Feb 28


Disgraced former judge returns to the bench

Louis Violanti resigned from Lackawanna City Court a decade ago after a bizarre ticket-fixing scandal. Now he's getting another shot at the job.

Lackawanna City Hall.

A former Lackawanna judge who resigned in disgrace 11 years ago is getting a second chance at the job, which pays close to $100,000 a year.

Lackawanna Mayor Annette Iafallo will appoint Louis Violanti an associate city court judge effective March 1, a spokesman for the city confirmed.

 Violanti, 50, held that same post from 2007 until 2013, when he stepped down in the wake of a ticket-fixing scandal. 

In December 2012, Violanti promised a friend he’d “take care of” a citation the friend had been given for an expired registration, according to an investigation into the incident by the Erie County District Attorney. The judge took the ticket from the friend. The following month, when the friend was due in court, Violanti gave the ticket to a Lackawanna police officer assigned to his courtroom. The judge instructed the officer to impersonate the friend, who was not present, then dismissed the ticket “in the interest of justice.” 

The charade was captured on audio.

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Word of the incident spread, investigations commenced, and Violanti resigned two months later. County prosecutors charged him with official misconduct but granted an adjournment in contemplation of dismissal, meaning the charges were eventually dropped.

A state attorney grievance committee the following year ruled that Violanti had engaged in “serious misconduct” and suspended his law license for two years.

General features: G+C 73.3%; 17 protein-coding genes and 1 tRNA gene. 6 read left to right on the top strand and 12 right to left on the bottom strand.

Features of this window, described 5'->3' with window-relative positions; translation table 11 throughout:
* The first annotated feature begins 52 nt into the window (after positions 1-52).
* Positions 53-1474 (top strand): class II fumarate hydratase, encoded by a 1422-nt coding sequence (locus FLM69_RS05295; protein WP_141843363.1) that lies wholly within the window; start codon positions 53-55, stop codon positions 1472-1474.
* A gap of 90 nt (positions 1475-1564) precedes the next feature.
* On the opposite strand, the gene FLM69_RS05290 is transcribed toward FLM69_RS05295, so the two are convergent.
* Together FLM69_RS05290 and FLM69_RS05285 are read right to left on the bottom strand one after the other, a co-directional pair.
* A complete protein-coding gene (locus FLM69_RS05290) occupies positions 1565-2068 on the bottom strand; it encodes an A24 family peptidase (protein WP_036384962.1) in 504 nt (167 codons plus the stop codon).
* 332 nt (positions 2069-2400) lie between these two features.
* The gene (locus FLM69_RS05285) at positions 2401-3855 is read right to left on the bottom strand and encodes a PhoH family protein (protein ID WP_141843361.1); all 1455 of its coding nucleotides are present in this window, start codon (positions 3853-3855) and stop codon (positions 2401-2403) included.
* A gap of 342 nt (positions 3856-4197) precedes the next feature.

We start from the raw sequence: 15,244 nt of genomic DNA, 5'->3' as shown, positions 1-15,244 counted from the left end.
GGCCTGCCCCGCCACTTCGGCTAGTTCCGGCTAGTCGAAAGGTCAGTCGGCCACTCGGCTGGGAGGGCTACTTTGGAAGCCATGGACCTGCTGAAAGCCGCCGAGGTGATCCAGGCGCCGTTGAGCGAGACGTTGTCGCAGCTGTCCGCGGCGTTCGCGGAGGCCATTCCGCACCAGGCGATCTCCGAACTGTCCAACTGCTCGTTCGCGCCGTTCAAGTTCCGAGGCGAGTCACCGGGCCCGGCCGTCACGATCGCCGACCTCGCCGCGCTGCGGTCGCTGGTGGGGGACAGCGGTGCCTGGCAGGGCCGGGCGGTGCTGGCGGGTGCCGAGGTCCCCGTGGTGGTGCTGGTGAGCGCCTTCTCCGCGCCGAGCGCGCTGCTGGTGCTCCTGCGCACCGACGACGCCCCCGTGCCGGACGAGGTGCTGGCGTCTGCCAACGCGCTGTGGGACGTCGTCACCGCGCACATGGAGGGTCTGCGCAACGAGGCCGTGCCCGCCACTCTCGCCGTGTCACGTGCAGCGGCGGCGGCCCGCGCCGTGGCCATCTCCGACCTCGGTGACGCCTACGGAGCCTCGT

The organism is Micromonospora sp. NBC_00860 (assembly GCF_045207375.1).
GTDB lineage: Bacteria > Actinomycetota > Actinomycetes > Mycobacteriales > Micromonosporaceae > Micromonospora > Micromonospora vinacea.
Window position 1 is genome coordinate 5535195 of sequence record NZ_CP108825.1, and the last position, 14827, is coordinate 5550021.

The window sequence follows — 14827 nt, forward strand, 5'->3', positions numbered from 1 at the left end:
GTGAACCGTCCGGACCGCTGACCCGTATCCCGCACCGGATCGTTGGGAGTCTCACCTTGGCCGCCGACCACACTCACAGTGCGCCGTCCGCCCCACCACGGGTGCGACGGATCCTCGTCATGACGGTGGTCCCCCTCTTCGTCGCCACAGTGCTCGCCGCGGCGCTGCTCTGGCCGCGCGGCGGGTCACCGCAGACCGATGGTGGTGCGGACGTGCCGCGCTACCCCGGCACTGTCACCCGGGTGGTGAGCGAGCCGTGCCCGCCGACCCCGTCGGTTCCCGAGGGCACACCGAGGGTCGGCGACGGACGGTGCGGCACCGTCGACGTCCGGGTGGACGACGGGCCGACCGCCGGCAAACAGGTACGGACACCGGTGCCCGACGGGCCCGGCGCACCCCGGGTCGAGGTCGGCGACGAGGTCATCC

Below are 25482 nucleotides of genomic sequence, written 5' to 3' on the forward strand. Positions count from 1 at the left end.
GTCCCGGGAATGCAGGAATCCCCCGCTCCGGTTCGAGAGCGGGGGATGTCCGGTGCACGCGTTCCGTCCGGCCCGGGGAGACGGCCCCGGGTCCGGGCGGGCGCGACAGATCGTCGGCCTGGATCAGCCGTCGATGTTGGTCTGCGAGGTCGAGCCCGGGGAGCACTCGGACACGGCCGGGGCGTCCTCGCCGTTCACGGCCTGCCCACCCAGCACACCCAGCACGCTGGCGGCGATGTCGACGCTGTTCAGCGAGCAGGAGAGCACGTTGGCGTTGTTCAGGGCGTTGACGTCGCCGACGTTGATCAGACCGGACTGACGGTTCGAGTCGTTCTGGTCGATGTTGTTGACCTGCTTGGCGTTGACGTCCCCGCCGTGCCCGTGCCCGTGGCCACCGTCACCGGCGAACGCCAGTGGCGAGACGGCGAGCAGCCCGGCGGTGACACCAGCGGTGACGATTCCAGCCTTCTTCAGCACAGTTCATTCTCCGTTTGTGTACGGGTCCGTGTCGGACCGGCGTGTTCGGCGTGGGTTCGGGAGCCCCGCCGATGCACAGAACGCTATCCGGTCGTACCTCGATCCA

“The 2013 ticket-fixing incident, while unquestionably unethical, was highly uncharacteristic of Mr. Violanti’s otherwise stellar record,” Chuck Clark, Lackawanna’s public information officer, told Investigative Post.

In an email, Clark cited Violanti’s “mostly-distinguished 20-plus year track record” as a lawyer and volunteer in the community. He noted that the former judge had “served out his sanction” and his law license had been restored.

“Mayor Iafallo believes Mr. Violanti is both highly qualified and deserving of a second chance,” Clark wrote.

The associate judgeship is currently held by Violanti’s older brother, Gary. 

It’s not the only job title the brothers have had in common.

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After Violanti resigned in March 2013, then Mayor Geoff Szymanski replaced him with Norman LeBlanc, a city attorney who was also the mayor’s father-in-law. LeBlanc himself had been cited for professional misconduct in 1998 for falsification of court documents, and the Erie County District Attorney had barred him from being a public prosecutor.

Szymanski then hired Violanti to fill LeBlanc’s spot in the city’s law department.

Violanti had to give up that post when his law license was suspended the following year. However, his brother Gary took the city attorney job in 2016. And in 2017 — after Louis’s license was restored — the two brothers shared the job and its $40,800 city salary, while also running a private law practice together in Hamburg. Gary Violanti left the firm when he became a judge in 2018. 

Louis Violanti’s first go-round as city court judge began in 2007, when he was appointed by then Mayor Norman Polanski. Back then the job was part-time and paid $5,800 a year.

“I’m blessed to have it,” Violanti, who’d been an assistant district attorney, said at the time. 

By the time Violanti resigned in 2013, city court judge had become a full-time gig, and he made over $60,000 the year of the ticket-fixing incident. 

Gary Violanti made $98,000 in 2022, according to state payroll records.

Neither Violanti responded to requests for comment. Lackawanna’s two city court judges serve six-year terms.

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